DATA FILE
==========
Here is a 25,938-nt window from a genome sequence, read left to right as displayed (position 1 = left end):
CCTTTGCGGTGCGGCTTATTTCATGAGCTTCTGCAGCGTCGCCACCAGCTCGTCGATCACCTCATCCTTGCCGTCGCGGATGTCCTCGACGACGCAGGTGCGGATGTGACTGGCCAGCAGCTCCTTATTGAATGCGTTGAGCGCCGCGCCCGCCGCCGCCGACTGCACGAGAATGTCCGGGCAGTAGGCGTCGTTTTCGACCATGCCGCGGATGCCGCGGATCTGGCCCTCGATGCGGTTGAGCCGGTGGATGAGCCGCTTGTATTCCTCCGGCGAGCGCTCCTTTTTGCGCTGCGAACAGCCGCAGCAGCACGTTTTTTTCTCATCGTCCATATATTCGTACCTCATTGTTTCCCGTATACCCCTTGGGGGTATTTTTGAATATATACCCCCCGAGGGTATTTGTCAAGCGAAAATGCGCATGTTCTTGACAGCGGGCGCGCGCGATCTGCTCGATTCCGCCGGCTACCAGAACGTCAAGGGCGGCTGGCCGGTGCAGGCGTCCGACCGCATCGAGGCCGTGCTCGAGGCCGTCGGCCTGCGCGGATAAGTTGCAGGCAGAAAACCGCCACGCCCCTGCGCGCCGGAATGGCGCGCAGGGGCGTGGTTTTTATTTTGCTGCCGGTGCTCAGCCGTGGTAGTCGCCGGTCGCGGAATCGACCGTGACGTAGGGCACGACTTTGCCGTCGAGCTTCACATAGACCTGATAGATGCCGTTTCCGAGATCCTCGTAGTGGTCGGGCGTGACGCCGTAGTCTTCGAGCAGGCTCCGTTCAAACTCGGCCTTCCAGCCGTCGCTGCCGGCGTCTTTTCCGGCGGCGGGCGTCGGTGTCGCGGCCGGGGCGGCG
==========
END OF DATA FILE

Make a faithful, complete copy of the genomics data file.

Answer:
Here is a 25,938-nt window from a genome sequence, read left to right as displayed (position 1 = left end):
CCTTTGCGGTGCGGCTTATTTCATGAGCTTCTGCAGCGTCGCCACCAGCTCGTCGATCACCTCATCCTTGCCGTCGCGGATGTCCTCGACGACGCAGGTGCGGATGTGACTGGCCAGCAGCTCCTTATTGAATGCGTTGAGCGCCGCGCCCGCCGCCGCCGACTGCACGAGAATGTCCGGGCAGTAGGCGTCGTTTTCGACCATGCCGCGGATGCCGCGGATCTGGCCCTCGATGCGGTTGAGCCGGTGGATGAGCCGCTTGTATTCCTCCGGCGAGCGCTCCTTTTTGCGCTGCGAACAGCCGCAGCAGCACGTTTTTTTCTCATCGTCCATATATTCGTACCTCATTGTTTCCCGTATACCCCTTGGGGGTATTTTTGAATATATACCCCCCGAGGGTATTTGTCAAGCGAAAATGCGCATGTTCTTGACAGCGGGCGCGCGCGATCTGCTCGATTCCGCCGGCTACCAGAACGTCAAGGGCGGCTGGCCGGTGCAGGCGTCCGACCGCATCGAGGCCGTGCTCGAGGCCGTCGGCCTGCGCGGATAAGTTGCAGGCAGAAAACCGCCACGCCCCTGCGCGCCGGAATGGCGCGCAGGGGCGTGGTTTTTATTTTGCTGCCGGTGCTCAGCCGTGGTAGTCGCCGGTCGCGGAATCGACCGTGACGTAGGGCACGACTTTGCCGTCGAGCTTCACATAGACCTGATAGATGCCGTTTCCGAGATCCTCGTAGTGGTCGGGCGTGACGCCGTAGTCTTCGAGCAGGCTCCGTTCAAACTCGGCCTTCCAGCCGTCGCTGCCGGCGTCTTTTCCGGCGGCGGGCGTCGGTGTCGCGGCCGGGGCGGCG